So we talked about five dangers, but there's also five key attributes of a successful Bridge Talk™, and the first one's called effective ambiguity. When someone asks, "What do you do?" If things are a little ambiguous, so effective ambiguity, it can really work for you. It helps us avoid stereotypes and putting ourselves in a bucket, and we want to create a category of discussion but without exactly narrowing down exactly where you are and what you're doing because you're trying to create some dialogue. So ineffective ambiguity, it doesn't tell anybody anything useful at all so we want to avoid that but effective ambiguity gives them enough to know that you're relevant and keeps them engaged in the conversation.

The second is stereotypes. We talked about it earlier, but don't give your title. You're not going to say that you're a Financial Services Advisor. You're not going to say, "I'm an insurance person or an investment person." You're going to stay away from stereotypes because the reference point they have is probably flawed. Not always, but probably.

The third is, it should be conversational so whatever you're going to say next, it needs to sound conversational. And there's a simple three point test for it so, can I say it successfully in these three environments? So could I say my Bridge Talk™ in a restaurant or a pub? Someone walks over to you and says, "So, what do you do?" And you say, "Oh, I do this." Right? So, can you do it there?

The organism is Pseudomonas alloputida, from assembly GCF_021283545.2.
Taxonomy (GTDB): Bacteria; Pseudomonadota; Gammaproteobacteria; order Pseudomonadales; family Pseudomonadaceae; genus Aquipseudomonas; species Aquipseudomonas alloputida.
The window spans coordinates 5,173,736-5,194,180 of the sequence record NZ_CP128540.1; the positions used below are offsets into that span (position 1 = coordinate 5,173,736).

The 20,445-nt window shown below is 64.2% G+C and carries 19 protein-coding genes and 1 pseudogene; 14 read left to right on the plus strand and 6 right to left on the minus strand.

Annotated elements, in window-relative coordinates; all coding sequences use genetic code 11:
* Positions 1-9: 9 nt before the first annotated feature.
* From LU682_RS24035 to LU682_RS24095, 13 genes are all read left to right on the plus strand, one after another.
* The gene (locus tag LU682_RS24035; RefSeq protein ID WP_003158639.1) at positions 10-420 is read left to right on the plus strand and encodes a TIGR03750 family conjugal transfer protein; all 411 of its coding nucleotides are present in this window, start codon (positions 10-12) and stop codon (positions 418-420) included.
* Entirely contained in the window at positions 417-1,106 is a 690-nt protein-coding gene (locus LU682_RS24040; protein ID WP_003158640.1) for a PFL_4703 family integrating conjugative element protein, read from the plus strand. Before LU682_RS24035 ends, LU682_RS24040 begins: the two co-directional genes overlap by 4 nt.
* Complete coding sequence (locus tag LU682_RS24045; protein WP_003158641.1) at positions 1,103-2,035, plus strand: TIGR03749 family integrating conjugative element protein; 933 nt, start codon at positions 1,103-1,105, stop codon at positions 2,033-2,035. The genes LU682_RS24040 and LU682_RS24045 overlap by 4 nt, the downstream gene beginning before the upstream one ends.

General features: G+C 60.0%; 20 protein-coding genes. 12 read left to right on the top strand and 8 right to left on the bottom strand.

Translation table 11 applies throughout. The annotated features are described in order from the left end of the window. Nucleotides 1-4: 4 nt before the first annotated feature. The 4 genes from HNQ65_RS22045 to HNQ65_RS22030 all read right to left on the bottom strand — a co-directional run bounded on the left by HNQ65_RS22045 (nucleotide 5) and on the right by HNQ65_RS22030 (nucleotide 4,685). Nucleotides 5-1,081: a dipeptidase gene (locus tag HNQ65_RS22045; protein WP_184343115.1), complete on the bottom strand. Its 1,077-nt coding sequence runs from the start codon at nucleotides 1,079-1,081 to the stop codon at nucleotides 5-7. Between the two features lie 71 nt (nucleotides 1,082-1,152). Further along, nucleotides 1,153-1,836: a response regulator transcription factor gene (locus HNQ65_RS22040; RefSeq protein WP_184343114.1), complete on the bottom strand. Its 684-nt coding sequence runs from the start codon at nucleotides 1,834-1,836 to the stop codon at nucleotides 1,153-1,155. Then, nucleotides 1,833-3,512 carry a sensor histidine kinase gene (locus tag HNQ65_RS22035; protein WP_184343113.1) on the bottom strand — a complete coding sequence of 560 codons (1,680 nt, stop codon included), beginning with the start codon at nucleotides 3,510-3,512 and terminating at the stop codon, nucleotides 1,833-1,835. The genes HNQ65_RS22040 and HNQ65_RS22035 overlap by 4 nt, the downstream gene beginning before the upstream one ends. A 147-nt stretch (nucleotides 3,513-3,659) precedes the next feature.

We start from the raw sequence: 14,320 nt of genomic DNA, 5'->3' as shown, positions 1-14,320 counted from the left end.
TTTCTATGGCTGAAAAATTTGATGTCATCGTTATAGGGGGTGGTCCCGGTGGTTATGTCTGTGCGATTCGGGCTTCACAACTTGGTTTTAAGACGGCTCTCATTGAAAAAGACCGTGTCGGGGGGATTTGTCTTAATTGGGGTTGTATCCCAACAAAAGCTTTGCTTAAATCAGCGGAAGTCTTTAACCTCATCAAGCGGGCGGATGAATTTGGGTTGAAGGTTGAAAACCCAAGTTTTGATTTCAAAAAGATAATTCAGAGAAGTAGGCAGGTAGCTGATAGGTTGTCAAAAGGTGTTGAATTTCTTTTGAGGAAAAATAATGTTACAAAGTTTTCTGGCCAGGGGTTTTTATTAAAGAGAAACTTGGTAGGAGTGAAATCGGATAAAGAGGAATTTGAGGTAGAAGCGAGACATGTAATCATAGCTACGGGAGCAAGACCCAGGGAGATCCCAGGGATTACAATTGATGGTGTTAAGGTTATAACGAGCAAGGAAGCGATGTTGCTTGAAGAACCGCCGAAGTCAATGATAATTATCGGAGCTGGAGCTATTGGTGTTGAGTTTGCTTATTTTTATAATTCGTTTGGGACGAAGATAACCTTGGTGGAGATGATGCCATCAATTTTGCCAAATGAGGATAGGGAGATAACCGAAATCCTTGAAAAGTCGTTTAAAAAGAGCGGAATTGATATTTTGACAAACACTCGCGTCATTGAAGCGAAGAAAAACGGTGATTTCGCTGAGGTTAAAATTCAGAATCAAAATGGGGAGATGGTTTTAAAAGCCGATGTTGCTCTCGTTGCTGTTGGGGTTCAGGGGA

The second is, could you answer it in some sort of house of worship? You're sitting there and someone says, "By the way, what do you do?" And you say, "I do this," and they go, "Oh, okay, good." So could you do it there?

And the third is, could you do it from a stage? Could you step out onto a stage with a thousand people in front of you and use the exact same words with that group as well? If you can handle all three of these, then you know you've got it. If you're using words like, "Develop proprietary solutions to optimize and enhance people's opportunities for greater whatever," it ain't conversational, it's marketing. Your Bridge Talk™ wants to be in real language, words that you and your potential client would use day in and day out. You do not have to sound clever here. You need to sound clear.

The fourth thing it should do is create permission, and if they haven't said, "Tell me more," or, "What do you mean by that?" at the end, you don't have permission, but if your Bridge Talk™ is structured well, and you're in front of the right niche, it does.

And the fifth one, it's about creating interest, not education. You're not trying to teach them the industry, teach them your word, teach them a specific domain or discipline that you have, you simply want to generate some interest. Your goal is to answer decision one, and that's agree to meet. Our goal at the end of this is that they do have some interest and they say, "Well, tell me more," and we can talk a little bit more about it. And if they're still interested, you ask, "Why don't you come back to the office? Or why don't we line up a time to sit down?" And now we've agreed to meet. We get to decision one.

So where are we going to go next? It's to the actual structure of the Bridge Talk™ but remember, the five key attributes of a successful Bridge Talk™: effective ambiguity, no stereotypes, conversational, creates permission, and it's interest, not education.